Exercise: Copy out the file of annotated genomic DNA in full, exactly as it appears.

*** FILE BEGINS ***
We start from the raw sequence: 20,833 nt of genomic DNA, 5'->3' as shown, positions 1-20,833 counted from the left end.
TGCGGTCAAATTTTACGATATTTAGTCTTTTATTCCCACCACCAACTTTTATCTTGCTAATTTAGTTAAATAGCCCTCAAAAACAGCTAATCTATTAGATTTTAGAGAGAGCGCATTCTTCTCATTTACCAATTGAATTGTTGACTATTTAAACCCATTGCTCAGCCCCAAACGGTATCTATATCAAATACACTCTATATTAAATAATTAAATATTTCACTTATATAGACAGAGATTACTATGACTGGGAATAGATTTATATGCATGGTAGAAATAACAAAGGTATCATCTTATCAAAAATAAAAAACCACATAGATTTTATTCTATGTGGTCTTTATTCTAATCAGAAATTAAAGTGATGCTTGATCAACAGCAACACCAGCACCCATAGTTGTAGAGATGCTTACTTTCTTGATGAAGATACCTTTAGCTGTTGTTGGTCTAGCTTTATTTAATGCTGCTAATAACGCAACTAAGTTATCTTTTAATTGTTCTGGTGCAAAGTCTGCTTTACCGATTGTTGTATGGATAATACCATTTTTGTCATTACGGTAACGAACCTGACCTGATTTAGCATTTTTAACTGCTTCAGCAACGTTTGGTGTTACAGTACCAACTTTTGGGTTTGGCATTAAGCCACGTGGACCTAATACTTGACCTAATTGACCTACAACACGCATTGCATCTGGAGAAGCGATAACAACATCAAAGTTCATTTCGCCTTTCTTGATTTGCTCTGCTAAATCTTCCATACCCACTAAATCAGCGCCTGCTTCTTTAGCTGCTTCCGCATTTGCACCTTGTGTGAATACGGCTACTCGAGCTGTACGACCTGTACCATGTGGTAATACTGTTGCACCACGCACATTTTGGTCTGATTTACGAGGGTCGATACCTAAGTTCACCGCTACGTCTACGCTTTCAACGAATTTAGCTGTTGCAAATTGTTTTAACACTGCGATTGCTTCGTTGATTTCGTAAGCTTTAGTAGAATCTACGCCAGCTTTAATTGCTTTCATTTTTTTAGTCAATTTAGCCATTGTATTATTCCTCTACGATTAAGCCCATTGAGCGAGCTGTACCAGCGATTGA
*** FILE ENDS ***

We start from the raw sequence: 20,833 nt of genomic DNA, 5'->3' as shown, positions 1-20,833 counted from the left end.
TGCGGTCAAATTTTACGATATTTAGTCTTTTATTCCCACCACCAACTTTTATCTTGCTAATTTAGTTAAATAGCCCTCAAAAACAGCTAATCTATTAGATTTTAGAGAGAGCGCATTCTTCTCATTTACCAATTGAATTGTTGACTATTTAAACCCATTGCTCAGCCCCAAACGGTATCTATATCAAATACACTCTATATTAAATAATTAAATATTTCACTTATATAGACAGAGATTACTATGACTGGGAATAGATTTATATGCATGGTAGAAATAACAAAGGTATCATCTTATCAAAAATAAAAAACCACATAGATTTTATTCTATGTGGTCTTTATTCTAATCAGAAATTAAAGTGATGCTTGATCAACAGCAACACCAGCACCCATAGTTGTAGAGATGCTTACTTTCTTGATGAAGATACCTTTAGCTGTTGTTGGTCTAGCTTTATTTAATGCTGCTAATAACGCAACTAAGTTATCTTTTAATTGTTCTGGTGCAAAGTCTGCTTTACCGATTGTTGTATGGATAATACCATTTTTGTCATTACGGTAACGAACCTGACCTGATTTAGCATTTTTAACTGCTTCAGCAACGTTTGGTGTTACAGTACCAACTTTTGGGTTTGGCATTAAGCCACGTGGACCTAATACTTGACCTAATTGACCTACAACACGCATTGCATCTGGAGAAGCGATAACAACATCAAAGTTCATTTCGCCTTTCTTGATTTGCTCTGCTAAATCTTCCATACCCACTAAATCAGCGCCTGCTTCTTTAGCTGCTTCCGCATTTGCACCTTGTGTGAATACGGCTACTCGAGCTGTACGACCTGTACCATGTGGTAATACTGTTGCACCACGCACATTTTGGTCTGATTTACGAGGGTCGATACCTAAGTTCACCGCTACGTCTACGCTTTCAACGAATTTAGCTGTTGCAAATTGTTTTAACACTGCGATTGCTTCGTTGATTTCGTAAGCTTTAGTAGAATCTACGCCAGCTTTAATTGCTTTCATTTTTTTAGTCAATTTAGCCATTGTATTATTCCTCTACGATTAAGCCCATTGAGCGAGCTGTACCAGCGATTGA